I went out with my group. Met up with my man. With permission from my chaperone, he and I went for a walk on the beach. We sat down. We talked about a few things. He asked again how old I was, and I don't know why he asked (to make sure it was illegal?), but I answered honestly. We began to make out. I was lying in the sand and he was on top of me. He pulled a wrapped condom out of his pocket and pressed it into my hand, the tops of my fingers touching the sand. He said, "What do you think?" I said sure. But that I hadn't done it before.
We had sex. I stayed very still and he commented on this. He said, "You are just lying there!" and sounded exasperated. When he said that, I got the same feeling I get now when I serve my kid chocolate milk and he complains that I've given him the green cup.
Like Yeah, well. Would you rather have no milk at all?
We returned to the group, which had splintered. I hung out with the guy, his roommate, and my chaperone for a bit. They invited us back to their place to "make a party". My chaperone pulled me aside and asked if I felt comfortable with that, letting me know that if we did go back to their place, this guy would be 'all over' me. I said I understood, but that I was tired and wanted to go home. We did. On the walk home, I confessed that I had slept with the man already.
I glimpsed him once more after that, as he walked down to the beach past the crumbling colonial-style house we had rented. I felt too shy to run after him and say hello, though I assumed I would see him later. I never saw him again.
I hesitated to include this incident because at the time and for many years afterward, I felt pretty good about it. I felt that I had made an informed and positive choice.
After all, I had good reasons.
There was a brand new boyfriend at home who was emotionally and socially stunted, but with whom I was head over heels in love. We weren't yet exclusive. He was the kind of (white, privileged) boy who would drive through Canada's poorest postal code, Vancouver's Downtown East Side, throwing rotten eggs at sex workers from his father's BMW. I knew he was bad news. I felt like (was certain) he was going to break my heart (he did) and I didn't want him to be my first (don't worry, I returned the favor, kicking him out of a Swedish hostel a decade later).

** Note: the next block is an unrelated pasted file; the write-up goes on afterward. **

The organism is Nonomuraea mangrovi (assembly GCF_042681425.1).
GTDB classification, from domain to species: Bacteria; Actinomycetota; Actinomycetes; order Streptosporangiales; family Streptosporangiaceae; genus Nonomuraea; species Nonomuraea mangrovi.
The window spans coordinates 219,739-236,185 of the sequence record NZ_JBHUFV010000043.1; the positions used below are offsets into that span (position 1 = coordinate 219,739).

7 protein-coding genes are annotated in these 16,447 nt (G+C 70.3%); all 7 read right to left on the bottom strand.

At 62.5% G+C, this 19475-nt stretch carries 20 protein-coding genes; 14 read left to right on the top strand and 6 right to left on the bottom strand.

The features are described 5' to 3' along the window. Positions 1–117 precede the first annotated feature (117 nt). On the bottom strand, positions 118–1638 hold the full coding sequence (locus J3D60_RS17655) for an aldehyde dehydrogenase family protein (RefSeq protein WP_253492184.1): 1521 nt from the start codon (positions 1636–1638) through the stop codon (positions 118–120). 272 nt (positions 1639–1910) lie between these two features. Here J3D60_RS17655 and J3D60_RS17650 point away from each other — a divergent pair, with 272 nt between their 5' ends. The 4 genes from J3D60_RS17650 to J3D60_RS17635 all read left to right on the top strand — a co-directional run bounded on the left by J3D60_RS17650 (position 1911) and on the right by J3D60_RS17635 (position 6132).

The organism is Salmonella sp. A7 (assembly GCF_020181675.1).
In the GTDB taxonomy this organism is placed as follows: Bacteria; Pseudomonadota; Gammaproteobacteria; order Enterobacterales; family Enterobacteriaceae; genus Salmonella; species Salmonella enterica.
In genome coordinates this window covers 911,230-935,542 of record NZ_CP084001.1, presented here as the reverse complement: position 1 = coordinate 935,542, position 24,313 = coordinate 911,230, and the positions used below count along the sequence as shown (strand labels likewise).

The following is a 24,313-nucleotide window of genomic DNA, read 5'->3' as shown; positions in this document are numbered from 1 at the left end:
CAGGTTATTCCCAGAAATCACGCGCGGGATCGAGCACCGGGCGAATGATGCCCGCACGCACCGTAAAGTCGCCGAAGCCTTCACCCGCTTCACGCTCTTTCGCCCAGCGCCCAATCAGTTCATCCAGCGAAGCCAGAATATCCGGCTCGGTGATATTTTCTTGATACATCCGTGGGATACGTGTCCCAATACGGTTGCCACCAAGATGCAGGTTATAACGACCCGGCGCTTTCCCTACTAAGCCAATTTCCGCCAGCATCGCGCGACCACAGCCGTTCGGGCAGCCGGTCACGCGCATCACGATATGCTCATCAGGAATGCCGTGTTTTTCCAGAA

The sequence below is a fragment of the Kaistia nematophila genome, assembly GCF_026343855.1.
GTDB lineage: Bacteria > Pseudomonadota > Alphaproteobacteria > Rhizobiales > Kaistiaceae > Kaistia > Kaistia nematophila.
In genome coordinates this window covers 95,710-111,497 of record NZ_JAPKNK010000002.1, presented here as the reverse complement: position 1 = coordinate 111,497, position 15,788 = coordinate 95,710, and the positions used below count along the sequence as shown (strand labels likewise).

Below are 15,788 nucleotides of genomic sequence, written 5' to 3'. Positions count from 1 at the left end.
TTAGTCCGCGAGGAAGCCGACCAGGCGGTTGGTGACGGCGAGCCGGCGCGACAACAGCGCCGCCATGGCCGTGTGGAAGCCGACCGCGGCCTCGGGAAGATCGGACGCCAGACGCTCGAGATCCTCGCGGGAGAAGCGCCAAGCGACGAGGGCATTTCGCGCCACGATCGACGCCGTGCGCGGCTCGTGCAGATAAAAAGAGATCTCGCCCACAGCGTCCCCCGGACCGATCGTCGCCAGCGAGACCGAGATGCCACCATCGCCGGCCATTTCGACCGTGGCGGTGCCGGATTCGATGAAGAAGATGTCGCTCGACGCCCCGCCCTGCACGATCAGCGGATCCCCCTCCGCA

The social milieu in which I middled at home was so toxic that it was better to avoid any moment of vulnerability, especially when it came to sexuality. The incident I describe today happened only two months after three men pulled up my skirt and grabbed me while I was alone in a room at a party. I attended a school where sexual violence was so normalized that rape and slut-shaming were basically considered impossible. I was happy to have had a no-strings-attached first sexual experience where I didn't have to worry about rumors of me doing something embarrassing, like bleeding uncontrollably, spreading to my friends. Having sex with a much older stranger on a beach in a foreign country felt safer than doing it at home.
So I did it and everything was fine. I was happy about the way I lost my virginity, and wrote to my friends about the lapping of waves on the shore, the handsome stranger, the shooting star. I returned from my trip to St. Lucia a cosmopolitan woman with a blue sarong, a carton of hand-wrapped tobacco cigarettes, a dark tan that soon peeled like the skin off the top of warmed milk, and, that unfailing hallmark of adulthood, sexual experience.
Because when you're 15 you're practically an adult, even. I thought that I could make responsible and informed life choices because I was mature, smart, and independent. But the truth is, I took a risk and it's only through luck that I ended up having risked right. There is a reason that consent laws have come into effect: young people are vulnerable, and the most vulnerable need our protection, sometimes even from themselves.